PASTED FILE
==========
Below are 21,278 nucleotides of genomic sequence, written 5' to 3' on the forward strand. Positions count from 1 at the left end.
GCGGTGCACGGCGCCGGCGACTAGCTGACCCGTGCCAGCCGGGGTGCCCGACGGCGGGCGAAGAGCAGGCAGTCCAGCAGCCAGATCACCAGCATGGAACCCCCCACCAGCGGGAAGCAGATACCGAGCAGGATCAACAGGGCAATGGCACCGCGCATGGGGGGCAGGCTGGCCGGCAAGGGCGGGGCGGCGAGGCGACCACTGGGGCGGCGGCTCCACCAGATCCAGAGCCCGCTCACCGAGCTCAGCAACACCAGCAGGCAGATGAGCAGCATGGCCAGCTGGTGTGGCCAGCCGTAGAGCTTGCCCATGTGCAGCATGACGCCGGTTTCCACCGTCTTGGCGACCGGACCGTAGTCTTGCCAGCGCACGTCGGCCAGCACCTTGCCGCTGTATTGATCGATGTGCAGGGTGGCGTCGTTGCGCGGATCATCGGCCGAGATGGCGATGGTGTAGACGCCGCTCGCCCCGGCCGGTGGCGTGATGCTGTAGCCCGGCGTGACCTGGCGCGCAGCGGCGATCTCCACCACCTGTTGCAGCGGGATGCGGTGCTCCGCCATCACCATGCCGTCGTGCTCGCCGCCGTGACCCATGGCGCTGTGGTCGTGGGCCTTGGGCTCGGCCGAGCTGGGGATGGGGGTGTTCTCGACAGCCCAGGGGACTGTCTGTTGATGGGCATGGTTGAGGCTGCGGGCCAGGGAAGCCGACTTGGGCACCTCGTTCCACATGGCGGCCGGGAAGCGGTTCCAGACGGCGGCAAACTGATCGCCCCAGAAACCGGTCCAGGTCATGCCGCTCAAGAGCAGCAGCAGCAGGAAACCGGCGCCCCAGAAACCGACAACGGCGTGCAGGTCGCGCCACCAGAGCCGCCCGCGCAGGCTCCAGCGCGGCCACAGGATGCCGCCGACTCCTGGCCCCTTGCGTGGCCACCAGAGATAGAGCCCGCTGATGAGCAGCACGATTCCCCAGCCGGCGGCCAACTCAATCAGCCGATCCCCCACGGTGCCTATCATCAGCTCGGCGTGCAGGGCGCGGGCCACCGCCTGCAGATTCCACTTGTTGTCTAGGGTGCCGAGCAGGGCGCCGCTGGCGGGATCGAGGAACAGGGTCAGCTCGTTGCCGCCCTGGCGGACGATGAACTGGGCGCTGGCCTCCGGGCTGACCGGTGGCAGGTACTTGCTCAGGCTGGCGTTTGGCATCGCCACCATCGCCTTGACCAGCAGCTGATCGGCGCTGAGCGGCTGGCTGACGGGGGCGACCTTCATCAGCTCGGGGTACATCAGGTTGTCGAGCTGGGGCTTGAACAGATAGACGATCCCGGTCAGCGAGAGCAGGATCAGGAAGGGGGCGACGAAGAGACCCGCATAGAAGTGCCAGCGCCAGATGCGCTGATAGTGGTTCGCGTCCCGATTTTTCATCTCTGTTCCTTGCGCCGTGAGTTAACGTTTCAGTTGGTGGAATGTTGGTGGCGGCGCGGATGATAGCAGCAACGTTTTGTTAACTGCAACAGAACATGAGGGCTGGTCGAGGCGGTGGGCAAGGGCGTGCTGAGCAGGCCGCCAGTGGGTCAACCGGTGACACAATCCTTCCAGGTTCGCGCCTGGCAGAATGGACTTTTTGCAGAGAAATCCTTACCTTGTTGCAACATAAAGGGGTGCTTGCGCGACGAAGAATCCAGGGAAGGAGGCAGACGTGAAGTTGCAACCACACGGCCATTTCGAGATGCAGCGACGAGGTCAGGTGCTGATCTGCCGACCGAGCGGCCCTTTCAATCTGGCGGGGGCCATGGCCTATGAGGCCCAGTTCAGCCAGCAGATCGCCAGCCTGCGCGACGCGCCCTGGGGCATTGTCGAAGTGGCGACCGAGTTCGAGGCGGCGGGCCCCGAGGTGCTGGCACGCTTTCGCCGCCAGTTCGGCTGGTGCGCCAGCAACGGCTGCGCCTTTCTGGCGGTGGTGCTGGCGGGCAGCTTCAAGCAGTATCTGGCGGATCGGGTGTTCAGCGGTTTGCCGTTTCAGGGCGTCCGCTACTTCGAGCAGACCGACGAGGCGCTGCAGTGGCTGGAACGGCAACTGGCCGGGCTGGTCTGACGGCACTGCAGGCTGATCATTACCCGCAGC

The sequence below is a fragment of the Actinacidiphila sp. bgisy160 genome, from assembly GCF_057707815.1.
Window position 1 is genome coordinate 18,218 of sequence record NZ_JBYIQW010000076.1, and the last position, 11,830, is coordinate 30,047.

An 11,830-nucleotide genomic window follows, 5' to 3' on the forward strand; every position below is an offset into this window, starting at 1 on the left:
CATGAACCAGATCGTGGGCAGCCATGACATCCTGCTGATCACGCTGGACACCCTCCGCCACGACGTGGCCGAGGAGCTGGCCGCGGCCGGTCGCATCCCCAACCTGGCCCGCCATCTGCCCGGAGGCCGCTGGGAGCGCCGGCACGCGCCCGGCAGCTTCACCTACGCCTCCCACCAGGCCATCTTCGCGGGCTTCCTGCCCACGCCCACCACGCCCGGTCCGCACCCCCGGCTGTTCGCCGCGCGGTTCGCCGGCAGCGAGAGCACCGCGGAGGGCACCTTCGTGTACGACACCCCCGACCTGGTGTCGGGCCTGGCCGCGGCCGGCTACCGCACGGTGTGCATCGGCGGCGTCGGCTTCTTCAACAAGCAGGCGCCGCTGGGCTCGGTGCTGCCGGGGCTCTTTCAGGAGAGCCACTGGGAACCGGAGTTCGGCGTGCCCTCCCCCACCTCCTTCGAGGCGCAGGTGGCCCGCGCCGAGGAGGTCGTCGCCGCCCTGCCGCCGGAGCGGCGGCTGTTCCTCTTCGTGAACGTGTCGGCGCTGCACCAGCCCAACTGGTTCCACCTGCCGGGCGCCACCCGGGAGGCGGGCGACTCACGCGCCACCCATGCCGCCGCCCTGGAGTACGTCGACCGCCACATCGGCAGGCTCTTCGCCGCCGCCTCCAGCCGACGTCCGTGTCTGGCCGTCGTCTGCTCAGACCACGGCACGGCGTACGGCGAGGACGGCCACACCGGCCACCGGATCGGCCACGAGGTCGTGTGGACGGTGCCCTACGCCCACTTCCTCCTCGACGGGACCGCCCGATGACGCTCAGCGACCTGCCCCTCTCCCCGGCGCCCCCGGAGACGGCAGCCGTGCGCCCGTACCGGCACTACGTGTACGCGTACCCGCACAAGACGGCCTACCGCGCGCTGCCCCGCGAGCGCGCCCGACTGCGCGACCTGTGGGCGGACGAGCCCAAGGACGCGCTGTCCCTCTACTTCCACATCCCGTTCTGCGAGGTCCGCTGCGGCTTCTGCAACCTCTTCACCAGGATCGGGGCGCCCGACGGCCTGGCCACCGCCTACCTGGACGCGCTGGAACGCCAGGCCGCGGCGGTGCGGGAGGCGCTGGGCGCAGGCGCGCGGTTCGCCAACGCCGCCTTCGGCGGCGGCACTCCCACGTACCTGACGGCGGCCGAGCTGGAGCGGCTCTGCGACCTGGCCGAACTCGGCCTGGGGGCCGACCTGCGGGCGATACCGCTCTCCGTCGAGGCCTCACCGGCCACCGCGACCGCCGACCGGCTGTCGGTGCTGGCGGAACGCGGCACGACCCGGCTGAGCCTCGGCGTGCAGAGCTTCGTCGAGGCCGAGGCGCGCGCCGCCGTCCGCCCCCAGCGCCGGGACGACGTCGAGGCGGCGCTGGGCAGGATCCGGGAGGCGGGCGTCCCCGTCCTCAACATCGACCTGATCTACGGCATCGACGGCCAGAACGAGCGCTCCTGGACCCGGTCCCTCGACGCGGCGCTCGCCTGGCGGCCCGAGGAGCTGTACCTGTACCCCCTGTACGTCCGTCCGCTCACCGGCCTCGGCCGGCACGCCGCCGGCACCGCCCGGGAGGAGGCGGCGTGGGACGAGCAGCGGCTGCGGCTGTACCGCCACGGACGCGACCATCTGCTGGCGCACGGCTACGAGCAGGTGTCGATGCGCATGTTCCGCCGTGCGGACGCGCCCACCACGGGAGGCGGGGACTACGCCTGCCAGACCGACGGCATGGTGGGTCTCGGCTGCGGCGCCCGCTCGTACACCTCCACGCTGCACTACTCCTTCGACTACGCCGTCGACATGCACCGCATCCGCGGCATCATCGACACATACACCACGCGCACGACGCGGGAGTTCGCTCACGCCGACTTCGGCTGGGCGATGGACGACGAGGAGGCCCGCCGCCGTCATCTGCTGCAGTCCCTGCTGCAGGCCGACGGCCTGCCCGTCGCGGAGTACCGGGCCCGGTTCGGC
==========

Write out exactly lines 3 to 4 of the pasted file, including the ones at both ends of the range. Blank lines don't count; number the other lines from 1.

The sequence below is a fragment of the Actinacidiphila sp. bgisy160 genome, from assembly GCF_057707815.1.
Window position 1 is genome coordinate 18,218 of sequence record NZ_JBYIQW010000076.1, and the last position, 11,830, is coordinate 30,047.